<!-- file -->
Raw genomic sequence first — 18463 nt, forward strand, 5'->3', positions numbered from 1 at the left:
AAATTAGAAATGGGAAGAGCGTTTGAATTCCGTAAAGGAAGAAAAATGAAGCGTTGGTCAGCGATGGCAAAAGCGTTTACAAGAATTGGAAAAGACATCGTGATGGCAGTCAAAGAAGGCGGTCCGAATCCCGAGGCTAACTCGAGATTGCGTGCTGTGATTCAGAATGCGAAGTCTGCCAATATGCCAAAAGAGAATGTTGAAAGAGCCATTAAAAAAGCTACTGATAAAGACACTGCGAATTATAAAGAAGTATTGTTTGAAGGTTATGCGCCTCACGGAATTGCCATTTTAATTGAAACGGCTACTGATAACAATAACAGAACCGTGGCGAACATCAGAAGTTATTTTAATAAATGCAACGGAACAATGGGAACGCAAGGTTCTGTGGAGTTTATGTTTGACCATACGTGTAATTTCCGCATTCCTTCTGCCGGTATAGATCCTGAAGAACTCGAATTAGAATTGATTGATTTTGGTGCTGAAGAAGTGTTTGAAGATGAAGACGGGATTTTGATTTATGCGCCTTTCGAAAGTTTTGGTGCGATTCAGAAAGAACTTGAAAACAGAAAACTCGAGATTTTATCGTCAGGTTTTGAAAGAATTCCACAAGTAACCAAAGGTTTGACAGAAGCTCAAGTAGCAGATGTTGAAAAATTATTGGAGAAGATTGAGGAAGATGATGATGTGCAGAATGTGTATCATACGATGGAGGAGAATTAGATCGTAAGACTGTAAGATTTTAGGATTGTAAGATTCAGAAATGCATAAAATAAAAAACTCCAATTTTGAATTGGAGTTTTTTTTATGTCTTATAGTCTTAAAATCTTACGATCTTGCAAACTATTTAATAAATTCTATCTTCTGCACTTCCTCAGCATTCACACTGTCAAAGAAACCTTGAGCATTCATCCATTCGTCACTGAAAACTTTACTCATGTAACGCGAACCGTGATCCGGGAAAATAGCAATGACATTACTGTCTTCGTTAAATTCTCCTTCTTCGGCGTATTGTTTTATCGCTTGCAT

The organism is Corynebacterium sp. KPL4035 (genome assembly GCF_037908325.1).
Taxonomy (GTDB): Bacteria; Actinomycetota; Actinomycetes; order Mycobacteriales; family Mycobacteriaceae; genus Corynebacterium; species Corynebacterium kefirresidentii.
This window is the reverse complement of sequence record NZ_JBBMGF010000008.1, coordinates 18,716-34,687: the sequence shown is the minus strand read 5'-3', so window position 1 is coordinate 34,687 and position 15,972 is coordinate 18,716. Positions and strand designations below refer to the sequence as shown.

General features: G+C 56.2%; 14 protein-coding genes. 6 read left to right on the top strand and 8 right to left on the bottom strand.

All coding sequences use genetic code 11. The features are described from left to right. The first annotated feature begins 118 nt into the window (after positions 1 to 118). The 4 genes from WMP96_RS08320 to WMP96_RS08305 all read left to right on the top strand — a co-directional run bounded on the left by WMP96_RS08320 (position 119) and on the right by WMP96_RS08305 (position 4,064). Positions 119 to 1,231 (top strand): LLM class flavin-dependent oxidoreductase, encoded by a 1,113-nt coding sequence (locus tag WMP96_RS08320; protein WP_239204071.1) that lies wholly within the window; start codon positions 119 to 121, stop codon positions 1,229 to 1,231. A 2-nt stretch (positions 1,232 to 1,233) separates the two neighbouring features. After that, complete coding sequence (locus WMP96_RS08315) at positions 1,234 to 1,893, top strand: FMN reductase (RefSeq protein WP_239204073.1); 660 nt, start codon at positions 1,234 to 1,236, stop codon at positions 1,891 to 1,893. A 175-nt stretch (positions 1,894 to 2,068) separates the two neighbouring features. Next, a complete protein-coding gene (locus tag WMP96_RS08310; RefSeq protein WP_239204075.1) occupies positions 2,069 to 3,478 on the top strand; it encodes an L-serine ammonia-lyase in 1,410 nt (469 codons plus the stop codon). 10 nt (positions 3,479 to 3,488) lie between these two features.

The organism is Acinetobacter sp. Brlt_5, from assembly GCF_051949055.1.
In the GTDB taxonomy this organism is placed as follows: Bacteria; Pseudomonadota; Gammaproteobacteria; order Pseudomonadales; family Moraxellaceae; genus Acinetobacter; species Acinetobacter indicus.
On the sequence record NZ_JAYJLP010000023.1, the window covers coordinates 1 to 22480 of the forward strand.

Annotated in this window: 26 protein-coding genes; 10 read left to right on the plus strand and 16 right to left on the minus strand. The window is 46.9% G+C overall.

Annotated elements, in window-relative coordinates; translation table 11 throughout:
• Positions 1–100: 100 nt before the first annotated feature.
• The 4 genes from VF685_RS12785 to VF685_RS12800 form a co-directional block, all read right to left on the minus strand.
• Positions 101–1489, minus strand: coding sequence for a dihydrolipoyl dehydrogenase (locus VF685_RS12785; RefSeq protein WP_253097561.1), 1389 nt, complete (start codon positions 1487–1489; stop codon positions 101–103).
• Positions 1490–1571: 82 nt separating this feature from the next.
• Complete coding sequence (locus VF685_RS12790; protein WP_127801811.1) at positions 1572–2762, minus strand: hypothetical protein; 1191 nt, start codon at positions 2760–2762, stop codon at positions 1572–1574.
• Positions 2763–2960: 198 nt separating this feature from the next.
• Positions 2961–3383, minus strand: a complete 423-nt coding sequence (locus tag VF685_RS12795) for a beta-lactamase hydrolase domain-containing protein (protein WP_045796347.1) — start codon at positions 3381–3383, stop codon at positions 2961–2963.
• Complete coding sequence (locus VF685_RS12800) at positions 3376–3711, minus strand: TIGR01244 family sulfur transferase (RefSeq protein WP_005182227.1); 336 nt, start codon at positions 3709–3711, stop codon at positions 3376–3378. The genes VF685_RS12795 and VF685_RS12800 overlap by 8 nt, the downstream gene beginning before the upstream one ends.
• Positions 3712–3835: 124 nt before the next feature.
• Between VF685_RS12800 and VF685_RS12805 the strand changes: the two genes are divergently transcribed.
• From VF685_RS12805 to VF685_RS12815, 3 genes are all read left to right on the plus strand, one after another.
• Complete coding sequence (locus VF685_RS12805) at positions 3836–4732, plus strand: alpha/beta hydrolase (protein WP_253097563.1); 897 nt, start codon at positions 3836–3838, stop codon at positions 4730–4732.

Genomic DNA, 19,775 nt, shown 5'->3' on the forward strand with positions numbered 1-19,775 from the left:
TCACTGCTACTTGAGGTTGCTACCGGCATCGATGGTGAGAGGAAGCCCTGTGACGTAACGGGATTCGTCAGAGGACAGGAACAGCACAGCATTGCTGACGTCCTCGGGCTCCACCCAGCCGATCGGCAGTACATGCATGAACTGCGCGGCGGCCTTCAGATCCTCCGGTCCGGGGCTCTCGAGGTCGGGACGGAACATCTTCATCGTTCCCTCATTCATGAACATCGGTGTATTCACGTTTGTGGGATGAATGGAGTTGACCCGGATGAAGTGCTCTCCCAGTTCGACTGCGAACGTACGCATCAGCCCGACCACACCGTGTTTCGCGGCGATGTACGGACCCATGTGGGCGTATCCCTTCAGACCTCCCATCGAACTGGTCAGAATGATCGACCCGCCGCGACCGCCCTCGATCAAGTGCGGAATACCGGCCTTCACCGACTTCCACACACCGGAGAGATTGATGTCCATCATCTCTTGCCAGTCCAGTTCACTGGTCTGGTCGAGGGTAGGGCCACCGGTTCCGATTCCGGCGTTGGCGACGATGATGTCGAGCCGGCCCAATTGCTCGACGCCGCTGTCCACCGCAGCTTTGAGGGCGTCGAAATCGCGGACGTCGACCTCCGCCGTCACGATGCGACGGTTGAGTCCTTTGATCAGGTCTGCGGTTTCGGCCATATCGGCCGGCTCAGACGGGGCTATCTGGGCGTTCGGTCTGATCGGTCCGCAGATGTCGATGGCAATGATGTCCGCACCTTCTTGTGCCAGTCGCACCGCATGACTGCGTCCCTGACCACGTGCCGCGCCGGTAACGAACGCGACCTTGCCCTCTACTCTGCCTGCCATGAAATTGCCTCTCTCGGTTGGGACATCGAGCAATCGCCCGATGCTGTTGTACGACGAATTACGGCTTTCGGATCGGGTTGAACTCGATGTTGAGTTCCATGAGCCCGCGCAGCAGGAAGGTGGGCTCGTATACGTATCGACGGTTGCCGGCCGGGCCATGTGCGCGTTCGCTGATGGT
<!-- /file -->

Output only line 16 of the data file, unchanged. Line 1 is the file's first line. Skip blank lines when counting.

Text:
• Positions 1490–1571: 82 nt separating this feature from the next.